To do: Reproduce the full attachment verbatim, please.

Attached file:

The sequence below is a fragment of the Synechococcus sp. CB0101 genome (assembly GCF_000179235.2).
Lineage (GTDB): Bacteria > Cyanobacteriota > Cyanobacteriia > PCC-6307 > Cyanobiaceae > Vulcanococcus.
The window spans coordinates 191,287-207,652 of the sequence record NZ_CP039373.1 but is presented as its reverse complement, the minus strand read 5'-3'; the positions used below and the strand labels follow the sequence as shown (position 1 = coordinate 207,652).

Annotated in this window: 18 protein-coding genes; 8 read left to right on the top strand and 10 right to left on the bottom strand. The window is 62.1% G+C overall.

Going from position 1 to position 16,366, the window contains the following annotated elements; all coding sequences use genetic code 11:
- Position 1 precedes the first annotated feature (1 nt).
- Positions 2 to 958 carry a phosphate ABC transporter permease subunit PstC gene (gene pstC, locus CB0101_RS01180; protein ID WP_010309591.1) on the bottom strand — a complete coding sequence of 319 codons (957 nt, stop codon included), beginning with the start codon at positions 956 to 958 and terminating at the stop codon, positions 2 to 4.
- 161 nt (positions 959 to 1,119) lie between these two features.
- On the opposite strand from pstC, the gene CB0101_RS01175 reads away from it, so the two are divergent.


The sequence below is a fragment of the Synechococcus sp. CB0101 genome (assembly GCF_000179235.2).
Lineage (GTDB): Bacteria > Cyanobacteriota > Cyanobacteriia > PCC-6307 > Cyanobiaceae > Vulcanococcus.
The window spans coordinates 191,287-207,652 of the sequence record NZ_CP039373.1 but is presented as its reverse complement, the minus strand read 5'-3'; the positions used below and the strand labels follow the sequence as shown (position 1 = coordinate 207,652).

Annotated in this window: 18 protein-coding genes; 8 read left to right on the top strand and 10 right to left on the bottom strand. The window is 62.1% G+C overall.

Going from position 1 to position 16,366, the window contains the following annotated elements; all coding sequences use genetic code 11:
- Position 1 precedes the first annotated feature (1 nt).
- Positions 2 to 958 carry a phosphate ABC transporter permease subunit PstC gene (gene pstC, locus CB0101_RS01180; protein ID WP_010309591.1) on the bottom strand — a complete coding sequence of 319 codons (957 nt, stop codon included), beginning with the start codon at positions 956 to 958 and terminating at the stop codon, positions 2 to 4.
- 161 nt (positions 959 to 1,119) lie between these two features.
- On the opposite strand from pstC, the gene CB0101_RS01175 reads away from it, so the two are divergent.